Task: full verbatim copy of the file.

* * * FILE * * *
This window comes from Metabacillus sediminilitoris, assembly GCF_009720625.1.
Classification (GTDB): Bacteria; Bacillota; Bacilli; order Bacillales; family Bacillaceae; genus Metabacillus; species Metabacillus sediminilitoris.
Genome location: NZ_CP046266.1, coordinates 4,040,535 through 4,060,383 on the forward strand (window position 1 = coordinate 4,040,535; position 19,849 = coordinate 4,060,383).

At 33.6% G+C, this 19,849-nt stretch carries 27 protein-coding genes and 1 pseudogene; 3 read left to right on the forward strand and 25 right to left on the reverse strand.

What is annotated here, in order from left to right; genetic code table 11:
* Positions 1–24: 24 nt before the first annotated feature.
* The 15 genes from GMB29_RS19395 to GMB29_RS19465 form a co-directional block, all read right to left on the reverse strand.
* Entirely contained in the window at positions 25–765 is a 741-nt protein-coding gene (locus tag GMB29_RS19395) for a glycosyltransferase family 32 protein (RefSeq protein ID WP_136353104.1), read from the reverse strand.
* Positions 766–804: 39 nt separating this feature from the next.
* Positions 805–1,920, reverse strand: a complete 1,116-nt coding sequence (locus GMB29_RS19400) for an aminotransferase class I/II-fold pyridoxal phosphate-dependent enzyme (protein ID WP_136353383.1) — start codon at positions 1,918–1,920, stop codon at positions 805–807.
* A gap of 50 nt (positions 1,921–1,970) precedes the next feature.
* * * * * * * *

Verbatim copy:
This window comes from Metabacillus sediminilitoris, assembly GCF_009720625.1.
Classification (GTDB): Bacteria; Bacillota; Bacilli; order Bacillales; family Bacillaceae; genus Metabacillus; species Metabacillus sediminilitoris.
Genome location: NZ_CP046266.1, coordinates 4,040,535 through 4,060,383 on the forward strand (window position 1 = coordinate 4,040,535; position 19,849 = coordinate 4,060,383).

At 33.6% G+C, this 19,849-nt stretch carries 27 protein-coding genes and 1 pseudogene; 3 read left to right on the forward strand and 25 right to left on the reverse strand.

What is annotated here, in order from left to right; genetic code table 11:
* Positions 1–24: 24 nt before the first annotated feature.
* The 15 genes from GMB29_RS19395 to GMB29_RS19465 form a co-directional block, all read right to left on the reverse strand.
* Entirely contained in the window at positions 25–765 is a 741-nt protein-coding gene (locus tag GMB29_RS19395) for a glycosyltransferase family 32 protein (RefSeq protein ID WP_136353104.1), read from the reverse strand.
* Positions 766–804: 39 nt separating this feature from the next.
* Positions 805–1,920, reverse strand: a complete 1,116-nt coding sequence (locus GMB29_RS19400) for an aminotransferase class I/II-fold pyridoxal phosphate-dependent enzyme (protein ID WP_136353383.1) — start codon at positions 1,918–1,920, stop codon at positions 805–807.
* A gap of 50 nt (positions 1,921–1,970) precedes the next feature.